Classic Hatchet Jobs: Eddie McCreadie Very Nearly Decapitates Billy Bremner And Referee Waves Play On, 1970 FA Cup Final Replay (Video)

Chris Wright

5th, April 2019


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Three weeks after the original fixture at Wembley finished 2-2, Leeds United and Chelsea reconvened at Old Trafford to have another stab at the 1970 FA Cup Final.

As you might expect given the teams involved, both games proved to be exceedingly rough, with players knocking lumps out of each other left, right and centre as the likes of Jack Charlton, Ron Harris, Billy Bremner and Norman Hunter went at it.

The replay was arguably the filthier of the two ties, with (a then-record) 28 million people tuning in to watch a final that never really made it beyond the ‘glorified pub car-park brawl’ stage.

Referee Eric Jennings only showed one yellow card, and amazingly that didn’t come when Chelsea left-back Eddie McCreadie did his level best to actually kick Bremner’s head off his shoulders…

Indeed, Jennings waved play on as McCreadie made a half-hearted attempt to check his Scotland teammate for signs of life.

Chelsea eventually won the final 2-1 in extra time and both teams were by and large commended for their fearsome dedication to the cause.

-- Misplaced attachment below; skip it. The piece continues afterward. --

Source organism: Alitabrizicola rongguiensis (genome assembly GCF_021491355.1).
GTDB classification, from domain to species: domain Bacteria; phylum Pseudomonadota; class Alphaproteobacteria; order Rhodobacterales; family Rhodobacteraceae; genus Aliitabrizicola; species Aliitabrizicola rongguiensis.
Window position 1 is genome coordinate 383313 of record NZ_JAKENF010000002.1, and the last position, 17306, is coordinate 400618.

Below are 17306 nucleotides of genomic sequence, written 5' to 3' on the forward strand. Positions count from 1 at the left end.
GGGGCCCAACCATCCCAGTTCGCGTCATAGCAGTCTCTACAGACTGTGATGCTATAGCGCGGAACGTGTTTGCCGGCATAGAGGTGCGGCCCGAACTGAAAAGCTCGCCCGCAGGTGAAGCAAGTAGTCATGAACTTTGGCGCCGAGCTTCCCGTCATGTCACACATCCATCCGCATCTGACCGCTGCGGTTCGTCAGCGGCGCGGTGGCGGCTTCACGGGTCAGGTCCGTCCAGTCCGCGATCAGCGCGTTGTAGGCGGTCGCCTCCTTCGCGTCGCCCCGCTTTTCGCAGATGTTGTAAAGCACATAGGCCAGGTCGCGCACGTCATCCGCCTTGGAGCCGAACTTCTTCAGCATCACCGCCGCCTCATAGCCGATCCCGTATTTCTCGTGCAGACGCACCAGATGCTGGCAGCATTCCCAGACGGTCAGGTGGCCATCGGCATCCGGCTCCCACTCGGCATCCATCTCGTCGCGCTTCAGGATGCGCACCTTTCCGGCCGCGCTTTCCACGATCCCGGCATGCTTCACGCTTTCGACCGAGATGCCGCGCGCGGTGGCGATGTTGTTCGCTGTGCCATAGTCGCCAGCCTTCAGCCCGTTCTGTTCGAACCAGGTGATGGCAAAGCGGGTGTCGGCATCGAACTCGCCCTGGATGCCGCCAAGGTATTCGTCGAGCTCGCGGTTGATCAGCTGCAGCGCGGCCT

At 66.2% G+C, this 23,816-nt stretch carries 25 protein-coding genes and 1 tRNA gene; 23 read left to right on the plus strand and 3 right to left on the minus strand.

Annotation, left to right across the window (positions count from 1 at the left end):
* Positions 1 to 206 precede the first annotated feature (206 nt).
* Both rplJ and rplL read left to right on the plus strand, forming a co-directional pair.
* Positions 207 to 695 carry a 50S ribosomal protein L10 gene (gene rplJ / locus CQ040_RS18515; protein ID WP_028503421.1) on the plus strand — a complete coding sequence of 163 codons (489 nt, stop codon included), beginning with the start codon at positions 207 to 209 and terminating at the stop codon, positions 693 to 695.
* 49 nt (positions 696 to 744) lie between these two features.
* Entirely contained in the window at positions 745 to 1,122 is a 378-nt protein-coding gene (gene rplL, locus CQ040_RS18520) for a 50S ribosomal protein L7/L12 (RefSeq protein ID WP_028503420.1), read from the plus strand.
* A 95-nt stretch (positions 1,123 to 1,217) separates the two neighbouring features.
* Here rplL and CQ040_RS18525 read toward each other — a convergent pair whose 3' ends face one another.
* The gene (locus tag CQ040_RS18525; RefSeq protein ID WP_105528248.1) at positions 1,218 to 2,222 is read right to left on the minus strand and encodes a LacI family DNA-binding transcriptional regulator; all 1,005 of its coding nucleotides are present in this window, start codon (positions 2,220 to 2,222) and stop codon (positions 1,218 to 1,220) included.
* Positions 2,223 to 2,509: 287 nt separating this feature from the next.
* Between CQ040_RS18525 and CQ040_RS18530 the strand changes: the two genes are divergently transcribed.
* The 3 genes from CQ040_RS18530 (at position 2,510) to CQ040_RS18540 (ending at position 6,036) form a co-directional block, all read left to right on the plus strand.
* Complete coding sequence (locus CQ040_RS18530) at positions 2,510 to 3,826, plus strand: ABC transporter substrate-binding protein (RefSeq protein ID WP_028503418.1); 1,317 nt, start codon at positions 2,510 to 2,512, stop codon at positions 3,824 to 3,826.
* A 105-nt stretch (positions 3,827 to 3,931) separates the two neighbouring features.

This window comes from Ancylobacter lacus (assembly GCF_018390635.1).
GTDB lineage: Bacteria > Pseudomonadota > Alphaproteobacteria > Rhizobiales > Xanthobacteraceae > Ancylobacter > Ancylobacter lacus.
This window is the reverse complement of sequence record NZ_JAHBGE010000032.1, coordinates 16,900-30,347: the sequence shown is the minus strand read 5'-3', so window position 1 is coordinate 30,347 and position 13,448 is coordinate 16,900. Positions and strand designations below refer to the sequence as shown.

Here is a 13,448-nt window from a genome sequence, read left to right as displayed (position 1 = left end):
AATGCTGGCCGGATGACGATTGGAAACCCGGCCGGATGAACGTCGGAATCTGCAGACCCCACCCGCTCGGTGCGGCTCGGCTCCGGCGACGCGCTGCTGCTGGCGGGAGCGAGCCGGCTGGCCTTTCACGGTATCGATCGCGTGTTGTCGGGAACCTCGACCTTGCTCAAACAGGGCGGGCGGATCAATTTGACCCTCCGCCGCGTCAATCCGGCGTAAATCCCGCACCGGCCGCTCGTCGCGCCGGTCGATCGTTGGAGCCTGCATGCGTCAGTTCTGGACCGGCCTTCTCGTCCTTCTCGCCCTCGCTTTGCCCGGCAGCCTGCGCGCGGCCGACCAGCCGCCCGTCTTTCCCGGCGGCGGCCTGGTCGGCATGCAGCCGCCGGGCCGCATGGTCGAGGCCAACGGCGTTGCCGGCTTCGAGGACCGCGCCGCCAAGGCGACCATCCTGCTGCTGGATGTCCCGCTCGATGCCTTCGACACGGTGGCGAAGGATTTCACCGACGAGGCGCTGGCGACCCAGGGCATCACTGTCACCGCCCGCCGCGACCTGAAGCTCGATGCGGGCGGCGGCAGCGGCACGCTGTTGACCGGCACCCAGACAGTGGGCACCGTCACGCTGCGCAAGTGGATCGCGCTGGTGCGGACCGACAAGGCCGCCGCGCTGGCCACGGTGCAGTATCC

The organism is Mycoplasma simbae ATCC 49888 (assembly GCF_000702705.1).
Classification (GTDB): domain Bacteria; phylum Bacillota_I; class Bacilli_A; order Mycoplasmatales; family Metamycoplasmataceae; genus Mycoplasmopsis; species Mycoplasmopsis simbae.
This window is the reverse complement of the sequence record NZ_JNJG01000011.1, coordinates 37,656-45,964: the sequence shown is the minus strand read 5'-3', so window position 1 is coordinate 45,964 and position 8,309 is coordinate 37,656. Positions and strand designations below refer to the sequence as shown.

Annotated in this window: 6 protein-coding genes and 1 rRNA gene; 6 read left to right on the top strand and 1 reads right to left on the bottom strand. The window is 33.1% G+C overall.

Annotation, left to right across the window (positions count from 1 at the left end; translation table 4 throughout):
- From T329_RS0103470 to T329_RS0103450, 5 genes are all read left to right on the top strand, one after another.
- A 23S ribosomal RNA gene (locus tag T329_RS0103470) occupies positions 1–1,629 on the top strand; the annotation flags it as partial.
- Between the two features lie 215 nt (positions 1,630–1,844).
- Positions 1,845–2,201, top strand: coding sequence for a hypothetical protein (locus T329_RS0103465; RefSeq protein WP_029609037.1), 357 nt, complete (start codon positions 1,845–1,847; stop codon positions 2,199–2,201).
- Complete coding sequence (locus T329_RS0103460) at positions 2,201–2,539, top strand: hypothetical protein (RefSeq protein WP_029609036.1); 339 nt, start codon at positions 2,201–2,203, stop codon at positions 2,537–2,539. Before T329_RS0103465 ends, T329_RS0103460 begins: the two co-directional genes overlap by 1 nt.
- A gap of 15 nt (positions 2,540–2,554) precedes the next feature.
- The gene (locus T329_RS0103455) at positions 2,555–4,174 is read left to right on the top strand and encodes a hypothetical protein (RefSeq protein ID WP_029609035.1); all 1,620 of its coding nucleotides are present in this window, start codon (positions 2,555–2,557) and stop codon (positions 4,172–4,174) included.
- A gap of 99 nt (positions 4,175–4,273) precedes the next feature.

In 1997, Premier League referee David Elleray retrospectively reviewed the final replay, ultimately concluding that six red cards and 20 yellows would have been administered by modern standards.

Two decades later still, there’s a very real chance that the army would have been called in and martial law declared.

Posted in FA Cup, Hardmen, Injuries, Retro, Videos

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  1. Liquid says:

    The original 1970 final was no pillow fight either. Chopper Harris buried his studs into Eddie Gray’s chest if I recall correctly. I guess Mccreadie wanted to go one better.

    Thankfully the FA disciplinary people are a bit less toothless in general in the modern era. There are still people who think it was better back then. Generally speaking its old fans whose teams did well out of it back then.

    It brought to mind the 1974 Charity Shield which you’ve covered before (Dirty bloody Leeds)

  2. Rob says:

    That was crazy!! Not even a free kick!
    I wonder what those players think about teams take selfies of themselves on Instagram after scoring?

  3. Geraldo says:

    I once read a description of Leeds as “an English soccer team, notably successful in the 1960s and 1970s, who won most of their honours by kicking the sh1t out of their opponents”. I don’t think anyone can compete with that description…from front to back (even their keepers were thugs), they were football filth.

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